A company named M2 Systems has patented technology it is licensing to banks to provide Dynamic CVV's to consumers for use to secure card credentials. M2 announced their technology and how it work less than 2 months ago. According to the release, M2 Systems offers their "SAFE Technology" to consumers through use of their "SAFE App."
M2 Systems tells us how it works: "Cardholders request a unique Dynamic CVV code via the SAFE app for iphone and Android devices, or via text messaging request. The one-time use CVV code is issued and available for a single transaction, allowing the authorized transaction to occur, and then immediately becoming invalid."
M2 also states the benefits to payment service providers and retailers: "SAFE Technology protects merchants, issuing banks and card processors offering similar benefits: ease of use, no modifications to their checkout page or website, elimination of chargebacks and lost revenue due to fraud, and no additional costs, plug-ins or registration. Any card issuer can license SAFE Technology, adding a significant level of comfort and security to cardholders. SAFE Technology is capable of supporting any size implementation from thousands of cards to multi-millions, and can be supported in any country.
Dynamic CVCs have also been integrated into EMV terminals such as Mastercard's PayPass. The ISIS mobile wallet uses them to limit fraud (if compromised by a data theif).
It seems to me that M2 or Dynamic CVV technology could be used to facilitate SOFT system transactions and their technology or like technology is also being used to secure mobile transactions through mobile wallets. Could technology from or akin to that used by M2's SAFE App and the SafePay App be made to work together and be extended to protect our credit files, bank accounts, tax returns and prevent medical fraud? I'd now like to highlight a solution that could end most fraud and ID theft as we know them today. I'll provide an overview of the key problems, describe the solutions and address the barriers to adoption.
Fraud Alerts vs. Fraud Prevention
Credit monitoring only tells you after theft may already occurred. Fraud alerts work better, but are temporary and can still allow fraud to slip thru. Credit freezes are effective but are difficult to set up and extremely inconvenient as they can take up to three days to turn on and off.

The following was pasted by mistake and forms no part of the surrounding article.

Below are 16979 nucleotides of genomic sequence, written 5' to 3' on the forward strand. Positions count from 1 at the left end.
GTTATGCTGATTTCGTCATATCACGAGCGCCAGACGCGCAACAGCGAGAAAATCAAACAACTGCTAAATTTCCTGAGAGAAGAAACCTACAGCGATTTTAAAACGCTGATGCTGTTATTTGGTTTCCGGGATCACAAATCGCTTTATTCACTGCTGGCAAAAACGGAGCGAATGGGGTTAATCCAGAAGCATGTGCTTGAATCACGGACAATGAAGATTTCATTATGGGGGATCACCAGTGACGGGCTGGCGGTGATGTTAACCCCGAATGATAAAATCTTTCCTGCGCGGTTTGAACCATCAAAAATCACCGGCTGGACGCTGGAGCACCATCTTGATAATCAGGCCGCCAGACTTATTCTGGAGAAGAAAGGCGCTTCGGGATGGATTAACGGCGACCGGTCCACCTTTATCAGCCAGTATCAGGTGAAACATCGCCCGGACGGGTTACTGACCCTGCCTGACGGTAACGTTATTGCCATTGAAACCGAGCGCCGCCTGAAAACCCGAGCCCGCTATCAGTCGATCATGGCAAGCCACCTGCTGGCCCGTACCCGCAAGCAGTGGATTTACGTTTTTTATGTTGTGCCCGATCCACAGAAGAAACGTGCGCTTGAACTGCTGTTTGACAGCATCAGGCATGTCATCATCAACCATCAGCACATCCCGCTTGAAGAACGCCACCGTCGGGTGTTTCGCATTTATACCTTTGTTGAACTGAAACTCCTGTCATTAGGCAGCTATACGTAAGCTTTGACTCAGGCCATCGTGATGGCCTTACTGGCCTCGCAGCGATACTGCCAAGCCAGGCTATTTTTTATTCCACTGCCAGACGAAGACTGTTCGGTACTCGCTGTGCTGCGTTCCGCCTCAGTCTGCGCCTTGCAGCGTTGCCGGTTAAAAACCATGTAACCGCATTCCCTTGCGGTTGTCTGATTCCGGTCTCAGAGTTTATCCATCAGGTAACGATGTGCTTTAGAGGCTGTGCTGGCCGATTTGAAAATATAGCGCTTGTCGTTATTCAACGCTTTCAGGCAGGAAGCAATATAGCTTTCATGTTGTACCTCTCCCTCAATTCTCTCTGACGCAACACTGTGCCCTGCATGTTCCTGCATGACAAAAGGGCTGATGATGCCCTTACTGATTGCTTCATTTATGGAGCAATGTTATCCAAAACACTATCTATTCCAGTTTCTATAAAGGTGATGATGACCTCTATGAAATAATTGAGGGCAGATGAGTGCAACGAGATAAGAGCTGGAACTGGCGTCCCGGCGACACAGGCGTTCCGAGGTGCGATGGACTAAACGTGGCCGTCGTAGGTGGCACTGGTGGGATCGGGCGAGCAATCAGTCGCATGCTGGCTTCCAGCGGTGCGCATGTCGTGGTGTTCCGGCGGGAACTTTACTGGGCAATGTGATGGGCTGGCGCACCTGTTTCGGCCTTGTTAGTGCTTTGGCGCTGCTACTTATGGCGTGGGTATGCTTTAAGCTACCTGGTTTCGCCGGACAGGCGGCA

Given the choice would you rather prevent crime against your financial accounts or would you prefer to be told that fraud may already have happened and that you may still be able to stop it by contacting your bank? It's time to migrate beyond legacy limitations and embrace the future of security.
We have a pin or password for our email, computer and bank accounts, but no such protection for our credit file or credit cards. If all credit and online/mobile transactions required user authentication prior to the release of a credit file or a payment authorization, then Social Security and bankcard numbers would become useless in the hands of ID Thieves.
Watch this 2-minute video that highlights a solution to Secure Our Future Transactions (SOFT).
Important Questions about Your Credit
1. Is your good credit as valuable as your cash or is it more valuable?
2. If access to your cash requires a pin, why doesn't your credit?
3. What is stopping the protection of your credit as your cash?
We could go on to ask WHY things are the way they are, but for now let’s go over the SOLUTION in detail and then address the why.
SOFT Landing: A Blueprint for Securing Our Financial Transactions
What if, in seconds, you could simply turn your Money ON & OFF or LOCK & UNLOCK all your financial accounts? What if you could automate this LOCK & KEY control using your mobile phone’s GPS? What if no financial transaction was authorized without your mobile/web authorization? Would this not end most fraud?
You may have answered YES, to these questions, but are left with the following question: Is a system as such simply not possible due to legacy systems and the nature of the fractured, proprietary closed and open loop networks that manage our financial transactions? There is no validity to support this argument in a pure logistical or programming sense, but let’s continue to provide further detail into how SOFT will work and how it will provide a smooth and seamless transition to more secure transactions.
User Authentication and Enrollment
With SOFT, a user would sign up online through their bank, either online or in branch and complete the process by answering a knowledge-based questionnaire provided by the credit bureaus, the same one as when you access your own credit file. Additional and immediate authentication could be performed via cross-referencing IRS, US Post Office, mobile carrier and FBI databases.